Wandering away from apartheid : A study on interracial bridging social capital in South African small-town society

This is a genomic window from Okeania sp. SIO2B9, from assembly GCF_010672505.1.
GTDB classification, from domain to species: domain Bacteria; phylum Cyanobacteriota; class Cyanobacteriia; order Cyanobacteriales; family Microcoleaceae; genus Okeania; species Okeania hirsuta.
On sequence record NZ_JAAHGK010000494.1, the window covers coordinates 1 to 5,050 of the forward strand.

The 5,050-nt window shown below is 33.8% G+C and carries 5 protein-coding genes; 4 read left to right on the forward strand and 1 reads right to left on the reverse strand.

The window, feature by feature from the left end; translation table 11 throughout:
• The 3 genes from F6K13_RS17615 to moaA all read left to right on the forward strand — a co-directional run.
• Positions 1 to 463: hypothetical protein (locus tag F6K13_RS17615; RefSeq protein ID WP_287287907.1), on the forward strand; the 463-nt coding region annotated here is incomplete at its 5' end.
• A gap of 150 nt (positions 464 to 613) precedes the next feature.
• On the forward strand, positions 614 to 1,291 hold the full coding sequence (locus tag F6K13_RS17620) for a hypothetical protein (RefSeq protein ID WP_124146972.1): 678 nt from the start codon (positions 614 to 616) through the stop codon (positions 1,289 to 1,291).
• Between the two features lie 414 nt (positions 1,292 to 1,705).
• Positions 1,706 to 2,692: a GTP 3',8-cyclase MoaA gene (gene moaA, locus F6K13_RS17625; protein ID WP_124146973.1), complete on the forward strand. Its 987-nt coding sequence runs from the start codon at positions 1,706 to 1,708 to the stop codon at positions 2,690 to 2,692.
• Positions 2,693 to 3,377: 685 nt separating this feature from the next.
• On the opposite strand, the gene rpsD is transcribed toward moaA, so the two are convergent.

Abstract: Trust, cooperation and equal value. The purpose of the current study has been to present evidence of interracial bridging social capital between groups and individuals in South African small-town society. An ethnological field study has been executed by searching, observing and interviewing citizens at various meeting points in civil society where interracial interaction is taking place. The collected empirical data will be evaluated in relation to established theories regarding the importance of social capital in relation to political prospering of liberal democracies. This will be done in order to answer the question: in what way and in which spheres of South African society can evidence of bridging social capital be found? The discussion and conclusion will be dependent on to what extent bridging social capital is taking place in conjunction with interracial meetings. The research will be divided into three phases. The first phase will be presenting the idea of the research and the preparation of how it is going to be performed. The second phase demonstrates the execution of data gathering with the theories at its core. Finally, the third phase of the essay will be carried out by discussing the results and how it contributes to the existing science base (George and Bennet, 2005, p. 73). In conclusion, the study showed that bridging social capital is possible to find primarily in the spheres of education and Christian parishes close to communities where the middle and upper-class live.
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